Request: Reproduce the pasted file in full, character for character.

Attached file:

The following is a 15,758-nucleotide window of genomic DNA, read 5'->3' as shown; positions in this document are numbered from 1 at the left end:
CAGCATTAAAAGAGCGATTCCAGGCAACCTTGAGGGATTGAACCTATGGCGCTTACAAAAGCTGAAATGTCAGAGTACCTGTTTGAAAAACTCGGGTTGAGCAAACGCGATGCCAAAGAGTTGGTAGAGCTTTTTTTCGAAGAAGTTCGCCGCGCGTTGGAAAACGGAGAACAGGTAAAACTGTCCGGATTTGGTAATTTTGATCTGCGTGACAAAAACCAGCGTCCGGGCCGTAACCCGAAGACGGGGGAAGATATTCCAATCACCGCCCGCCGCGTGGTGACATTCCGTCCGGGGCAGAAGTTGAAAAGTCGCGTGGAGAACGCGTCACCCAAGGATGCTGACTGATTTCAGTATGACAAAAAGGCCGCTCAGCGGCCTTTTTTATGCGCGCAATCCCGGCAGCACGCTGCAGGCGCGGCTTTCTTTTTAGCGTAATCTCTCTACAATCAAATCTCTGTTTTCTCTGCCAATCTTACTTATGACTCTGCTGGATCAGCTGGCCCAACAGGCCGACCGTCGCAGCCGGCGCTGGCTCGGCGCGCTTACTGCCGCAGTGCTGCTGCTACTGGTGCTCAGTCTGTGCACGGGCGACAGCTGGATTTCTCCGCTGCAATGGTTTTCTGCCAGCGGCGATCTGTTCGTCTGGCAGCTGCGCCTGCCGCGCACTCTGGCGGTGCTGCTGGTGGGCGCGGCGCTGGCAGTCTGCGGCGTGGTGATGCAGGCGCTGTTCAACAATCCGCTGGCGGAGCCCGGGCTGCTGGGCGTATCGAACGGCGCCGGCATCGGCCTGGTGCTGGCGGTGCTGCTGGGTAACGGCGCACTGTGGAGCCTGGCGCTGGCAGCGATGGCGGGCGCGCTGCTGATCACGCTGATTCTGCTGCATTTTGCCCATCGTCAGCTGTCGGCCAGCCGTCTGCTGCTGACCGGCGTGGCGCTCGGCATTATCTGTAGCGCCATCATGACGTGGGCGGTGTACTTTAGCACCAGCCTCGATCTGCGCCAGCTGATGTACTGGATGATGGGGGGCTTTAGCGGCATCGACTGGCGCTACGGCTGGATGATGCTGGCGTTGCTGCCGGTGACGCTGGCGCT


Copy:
The following is a 15,758-nucleotide window of genomic DNA, read 5'->3' as shown; positions in this document are numbered from 1 at the left end:
CAGCATTAAAAGAGCGATTCCAGGCAACCTTGAGGGATTGAACCTATGGCGCTTACAAAAGCTGAAATGTCAGAGTACCTGTTTGAAAAACTCGGGTTGAGCAAACGCGATGCCAAAGAGTTGGTAGAGCTTTTTTTCGAAGAAGTTCGCCGCGCGTTGGAAAACGGAGAACAGGTAAAACTGTCCGGATTTGGTAATTTTGATCTGCGTGACAAAAACCAGCGTCCGGGCCGTAACCCGAAGACGGGGGAAGATATTCCAATCACCGCCCGCCGCGTGGTGACATTCCGTCCGGGGCAGAAGTTGAAAAGTCGCGTGGAGAACGCGTCACCCAAGGATGCTGACTGATTTCAGTATGACAAAAAGGCCGCTCAGCGGCCTTTTTTATGCGCGCAATCCCGGCAGCACGCTGCAGGCGCGGCTTTCTTTTTAGCGTAATCTCTCTACAATCAAATCTCTGTTTTCTCTGCCAATCTTACTTATGACTCTGCTGGATCAGCTGGCCCAACAGGCCGACCGTCGCAGCCGGCGCTGGCTCGGCGCGCTTACTGCCGCAGTGCTGCTGCTACTGGTGCTCAGTCTGTGCACGGGCGACAGCTGGATTTCTCCGCTGCAATGGTTTTCTGCCAGCGGCGATCTGTTCGTCTGGCAGCTGCGCCTGCCGCGCACTCTGGCGGTGCTGCTGGTGGGCGCGGCGCTGGCAGTCTGCGGCGTGGTGATGCAGGCGCTGTTCAACAATCCGCTGGCGGAGCCCGGGCTGCTGGGCGTATCGAACGGCGCCGGCATCGGCCTGGTGCTGGCGGTGCTGCTGGGTAACGGCGCACTGTGGAGCCTGGCGCTGGCAGCGATGGCGGGCGCGCTGCTGATCACGCTGATTCTGCTGCATTTTGCCCATCGTCAGCTGTCGGCCAGCCGTCTGCTGCTGACCGGCGTGGCGCTCGGCATTATCTGTAGCGCCATCATGACGTGGGCGGTGTACTTTAGCACCAGCCTCGATCTGCGCCAGCTGATGTACTGGATGATGGGGGGCTTTAGCGGCATCGACTGGCGCTACGGCTGGATGATGCTGGCGTTGCTGCCGGTGACGCTGGCGCT